Fourth, theatre models for us a kind of public discourse that lies at the heart of democratic life, and builds our skills for listening to different sides of a conversation or argument, and empathizing with the struggles of our fellow human beings whatever their views may be. When we watch a play, we learn what happens when conflicts don’t get resolved, and what happens when they do. We develop our faculty for imagining the outcomes of various choices we might make in our personal lives and our political lives. It’s not surprising that, in repressive societies, theatre has often been aligned with the movement toward openness and freedom. In South Africa theatre played a role in the struggle against apartheid; in Czechoslovakia, a playwright became the leader of a new democracy. If our own representatives and senators in Washington went to the theatre more often, I suspect we’d all be better off.
Fifth, both the making of theatre and attending of theatre contribute to education and literacy. Watching the characters talk back and forth in the theatre is tricky; it requires sharp attention, quick mental shifts, and nimble language skills. It teaches us about human motivation and psychology. In historical plays we get lessons in leadership and government. In contemporary plays, we learn about people and cultures in different parts or our own country or in other countries. Studies have shown that students who participate in theatre do better in school. Making plays together also draws kids out of their shells and helps them learn to socialize in a productive and healthy way.
Sixth, theatre as an industry contributes to our economy and plays a special role in the revitalization of neglected neighborhoods. We’ve seen this quite clearly in our own city. You can look at the role that the Studio Theatre played along the 14th Street corridor, or Shakespeare Theatre along Seventh Street, or Woolly in both these neighborhoods, or Gala Hispanic Theatre in Columbia Heights, the Atlas along H Street, or the new Arena Stage along the waterfront. As each of these theatres opened, new audiences started flooding in, new restaurants opened, jobs were created, the city improved the sidewalks, and neighborhoods that were once grim and forbidding became vibrant hubs of activity. And this pattern has been repeated in cities across the United States and around the world.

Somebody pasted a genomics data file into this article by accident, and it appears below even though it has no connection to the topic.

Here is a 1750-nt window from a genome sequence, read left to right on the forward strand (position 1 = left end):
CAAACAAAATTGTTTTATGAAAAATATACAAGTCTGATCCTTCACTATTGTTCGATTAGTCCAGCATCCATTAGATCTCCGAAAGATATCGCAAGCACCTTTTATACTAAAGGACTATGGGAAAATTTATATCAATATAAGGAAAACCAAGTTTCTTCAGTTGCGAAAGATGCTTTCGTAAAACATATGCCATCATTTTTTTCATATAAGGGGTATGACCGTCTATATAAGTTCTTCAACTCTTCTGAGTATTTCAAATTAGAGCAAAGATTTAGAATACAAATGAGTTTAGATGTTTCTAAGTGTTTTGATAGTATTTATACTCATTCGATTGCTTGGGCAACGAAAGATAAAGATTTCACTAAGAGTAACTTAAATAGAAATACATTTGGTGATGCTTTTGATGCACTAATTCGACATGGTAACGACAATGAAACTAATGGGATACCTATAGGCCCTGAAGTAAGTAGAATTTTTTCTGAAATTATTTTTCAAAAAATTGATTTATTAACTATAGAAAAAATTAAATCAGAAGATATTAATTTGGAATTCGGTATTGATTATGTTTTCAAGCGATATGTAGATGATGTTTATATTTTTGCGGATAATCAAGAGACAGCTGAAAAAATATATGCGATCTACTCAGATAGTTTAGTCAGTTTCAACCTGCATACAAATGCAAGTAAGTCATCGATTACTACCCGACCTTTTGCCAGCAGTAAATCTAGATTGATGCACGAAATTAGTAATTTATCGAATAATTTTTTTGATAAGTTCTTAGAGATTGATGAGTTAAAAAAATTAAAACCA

Finally, the seventh way that theatre matters — and this one applies to some kinds of theatre more than others — is that it influences the way we think and feel about our own lives and encourages us to take a hard look at ourselves, our values, and our behavior. The most vivid example of this I’ve ever experienced was during a post-show discussion at Woolly Mammoth when a woman said that one of our plays made her and her husband decide that they had a serious problem in their marriage and needed to go for counseling; and she was pleased to report that they were still together and much happier as a result. Now, I’ll admit, I don’t hear things like this every day. But speaking more generally isn’t this one of the things we go to the theatre for, to measure our own lives against the lives we see depicted on the stage, to imagine what it would be like if we had those lives instead? And isn’t it a very short step from there to saying, gee, maybe there’s something I should change about my own life? And it may have nothing to do with the message that the playwright wanted to deliver! Maybe the play is about a fierce battle over a family dinner that breaks the family apart over irreconcilable political divisions — but maybe you watch the play and say, gosh, wouldn’t it be nice to at least have a family dinner once in a while, and so you decide to plan one for next month.
So, those are my seven ways that theatre matters: it does no harm, expresses a basic human instinct, brings people together, models democratic discourse, contributes to education and literary, sparks economic revitalization, and influences how we think and feel about our own lives.